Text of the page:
• ‘His poetry is neither traditional, nor audaciously experimental, but lyrical and contemporary in themes.’
  • 2Relating to the words of a popular song.

    ‘the lyrical content of his songs’
    • ‘Meanwhile, if your taste is more house music with DJ and hardly any lyrical content in the songs, then pick Seb Fontaine's album.’
    • ‘Certain companies which aimed at making a fast buck in the festival market produced albums in haste, due to which the songs lacked lyrical and musical quality.’
    • ‘Of course, when you listen to the record, you're left with more questions than answers, as the lyrical content is just as ambiguous as the song titles.’
    • ‘In both cases, the melodic and lyrical thrust of the song is not lost in the new version - both work quite well in this refreshed context.’
    • ‘If you're a fan of Les Claypool and his odd lyrical content and vocal styling, as well as great song writing, you will need to own this album.’
    • ‘These songs have a deceptive lyrical vacuity that hints at greater depths, but leaves them to the listener to consider.’
    • ‘This 17-track collection features the Irish songs, ballads and lyrical legacy of colonial rule in Ireland.’
    • ‘Calypso according to Duke is our current editorial in song, timely in lyrical content and rhythm and relevant to said time and place.’
    • ‘The lyrical viewpoint of the song is bracing rather than saccharine or whiny.’
    • ‘That stuff has given us more lyrical and song-based songs.’
    • ‘With this horrifying statement, the song's lyrical content comes to an end.’
    • ‘Also the environment you grow up in is bound to be reflected in the lyrical content of the songs you write.’
    • ‘Blimey, some of this recording is rather risqué - from the sultry photographs of Miss Phair that accompany the artwork to some of the lyrical content of the songs.’
    • ‘I ask Kelly if he has ever been embarrassed by singing a song due to its naked lyrical content.’
    • ‘Further into the record, the band invests in smaller details, and when it does the songs overcome the lyrical shortcomings.’
    • ‘The way that I work piece by piece, I write as I go and one melody might instigate a counter melody and the emotional nature of a song might inspire the lyrical content.’
    • ‘There was a time when Malayalam drama and cinema songs had an inimitable lyrical and musical charm.’
    • ‘The Swordsmen's techno knob fiddling adds an effective acid house wash to the song's coy lyrical interplay.’
    • ‘The story is in how Marshall attracts them, like you, with songs stripped of lyrical and musical artifice and a smoky, kool chick voice.’
    • ‘The folkier side of it comes out in the story-telling aspect of the song, the lyrical content.’


  • wax lyrical

    • Talk in a highly enthusiastic and effusive way.

      ‘waxing lyrical about his splendid son-in-law’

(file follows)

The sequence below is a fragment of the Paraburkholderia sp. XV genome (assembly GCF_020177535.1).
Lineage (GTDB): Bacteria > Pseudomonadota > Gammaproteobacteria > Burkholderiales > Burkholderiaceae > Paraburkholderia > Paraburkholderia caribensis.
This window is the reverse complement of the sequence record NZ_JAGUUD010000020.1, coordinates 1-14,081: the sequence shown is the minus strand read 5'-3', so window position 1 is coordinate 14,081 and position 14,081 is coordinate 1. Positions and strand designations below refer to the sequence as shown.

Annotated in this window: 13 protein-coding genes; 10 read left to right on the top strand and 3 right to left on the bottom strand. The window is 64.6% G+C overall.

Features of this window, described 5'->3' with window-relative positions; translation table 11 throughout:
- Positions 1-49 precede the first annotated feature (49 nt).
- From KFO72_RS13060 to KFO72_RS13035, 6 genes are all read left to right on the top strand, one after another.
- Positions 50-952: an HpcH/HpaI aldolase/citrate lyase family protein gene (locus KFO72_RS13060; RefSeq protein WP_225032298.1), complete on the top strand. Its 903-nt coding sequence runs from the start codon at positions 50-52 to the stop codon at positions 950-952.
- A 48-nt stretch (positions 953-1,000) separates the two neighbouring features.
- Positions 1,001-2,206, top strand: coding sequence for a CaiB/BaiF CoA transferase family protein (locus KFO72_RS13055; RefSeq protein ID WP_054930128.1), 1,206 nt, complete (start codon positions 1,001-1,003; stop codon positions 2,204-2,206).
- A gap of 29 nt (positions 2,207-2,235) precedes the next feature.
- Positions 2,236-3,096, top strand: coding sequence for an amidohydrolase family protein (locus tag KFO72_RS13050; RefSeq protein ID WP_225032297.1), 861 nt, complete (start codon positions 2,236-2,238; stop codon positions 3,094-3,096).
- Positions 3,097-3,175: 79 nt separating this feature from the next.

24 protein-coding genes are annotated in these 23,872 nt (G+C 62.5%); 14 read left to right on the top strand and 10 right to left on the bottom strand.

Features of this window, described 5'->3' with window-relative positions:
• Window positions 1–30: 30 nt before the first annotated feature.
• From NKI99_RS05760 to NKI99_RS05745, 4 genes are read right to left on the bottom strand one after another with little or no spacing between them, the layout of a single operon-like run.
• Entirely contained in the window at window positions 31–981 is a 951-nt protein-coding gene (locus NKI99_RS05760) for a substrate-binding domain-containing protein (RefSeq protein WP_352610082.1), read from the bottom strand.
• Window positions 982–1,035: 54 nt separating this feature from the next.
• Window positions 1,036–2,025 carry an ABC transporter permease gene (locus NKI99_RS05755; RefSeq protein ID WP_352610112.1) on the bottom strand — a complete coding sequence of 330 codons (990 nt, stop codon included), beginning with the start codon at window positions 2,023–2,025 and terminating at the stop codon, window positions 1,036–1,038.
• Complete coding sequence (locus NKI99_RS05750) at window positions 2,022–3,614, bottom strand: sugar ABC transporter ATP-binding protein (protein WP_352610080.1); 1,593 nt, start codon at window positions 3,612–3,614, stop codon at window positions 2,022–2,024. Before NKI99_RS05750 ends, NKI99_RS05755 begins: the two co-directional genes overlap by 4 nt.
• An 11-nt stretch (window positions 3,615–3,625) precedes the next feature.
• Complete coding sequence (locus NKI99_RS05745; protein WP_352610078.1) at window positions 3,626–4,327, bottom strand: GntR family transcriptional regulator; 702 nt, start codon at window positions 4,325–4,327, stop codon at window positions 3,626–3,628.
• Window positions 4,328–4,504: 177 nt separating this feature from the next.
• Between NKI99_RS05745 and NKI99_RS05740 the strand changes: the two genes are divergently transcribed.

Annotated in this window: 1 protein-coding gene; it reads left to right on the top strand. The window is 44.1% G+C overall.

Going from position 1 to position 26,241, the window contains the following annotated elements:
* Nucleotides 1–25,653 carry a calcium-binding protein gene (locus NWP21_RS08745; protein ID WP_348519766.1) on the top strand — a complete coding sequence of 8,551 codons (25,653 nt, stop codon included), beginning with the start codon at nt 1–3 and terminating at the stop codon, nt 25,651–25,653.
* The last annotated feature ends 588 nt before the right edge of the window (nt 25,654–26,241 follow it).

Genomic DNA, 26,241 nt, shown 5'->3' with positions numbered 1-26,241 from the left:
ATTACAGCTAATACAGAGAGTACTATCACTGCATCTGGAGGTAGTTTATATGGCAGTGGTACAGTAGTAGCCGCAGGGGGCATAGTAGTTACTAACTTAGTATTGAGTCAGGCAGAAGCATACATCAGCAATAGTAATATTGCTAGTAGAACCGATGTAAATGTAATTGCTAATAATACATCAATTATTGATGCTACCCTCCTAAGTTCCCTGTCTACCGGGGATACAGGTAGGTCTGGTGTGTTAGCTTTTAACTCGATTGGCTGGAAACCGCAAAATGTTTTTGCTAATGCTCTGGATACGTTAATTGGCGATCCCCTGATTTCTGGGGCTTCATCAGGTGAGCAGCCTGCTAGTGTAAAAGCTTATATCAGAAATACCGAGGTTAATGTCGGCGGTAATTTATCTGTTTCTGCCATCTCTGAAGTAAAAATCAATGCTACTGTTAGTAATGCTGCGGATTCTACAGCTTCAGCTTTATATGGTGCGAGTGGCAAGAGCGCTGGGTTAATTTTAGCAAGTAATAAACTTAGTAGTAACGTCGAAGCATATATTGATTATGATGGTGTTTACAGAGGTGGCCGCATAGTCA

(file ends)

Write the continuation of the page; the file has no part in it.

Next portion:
• ‘Despite waxing lyrical in one repugnantly positive column about the African-American version of the KKK, the Black Panthers, this man feels free to see and condemn racism anywhere and everywhere.’
      • ‘I really didn't think that the 5/8 position was as crucial as described by Ken while he was waxing lyrical about the potential for rugby league strategies to influence rugby union.’
      • ‘It is approaching midnight in a cafe on the outskirts of Moscow and a group of enthusiasts are waxing lyrical on the subject of their favourite car, the Lada.’
      • ‘The veteran financial guru invented mutual funds - the US equivalent of index trusts - and was in Edinburgh last week waxing lyrical about Scotland, the home of his forefathers.’
      • ‘They launched an underwhelming campaign which consisted of a few posters and Packie Bonner unconvincingly waxing lyrical about the benefits of the tournament for Irish soccer.’
      • ‘I mean, is it strictly necessary to emerge from the shower, grab a towel and commence a sawing action under your crotch while simultaneously waxing lyrical about Fairtrade bananas?’
      • ‘Dick Hyman is not one for waxing lyrical, but get him on the subject of his boyhood hero Bix Beiderbecke and the quiet American giant of jazz piano suddenly has plenty to say.’
      • ‘I'm equally grateful to Quarsan for waxing lyrical about one of my favourite periods in music - the post-punk era - and for maintaining some directly music-related content on this site.’
      • ‘In all my rock literature perusing over the years, I really can't recall anyone waxing lyrical about ‘Face To Face’ as a stand-along thing, though they should have.’
      • ‘In these pages last week, our art critic Iain Gale waxed lyrical - and certainly much more lyrically than I can ever wax - about the richness of the Demarco collection.’
      rave, be enthusiastic, gush, bubble over, effervesce, be effusive, rhapsodize, go into raptures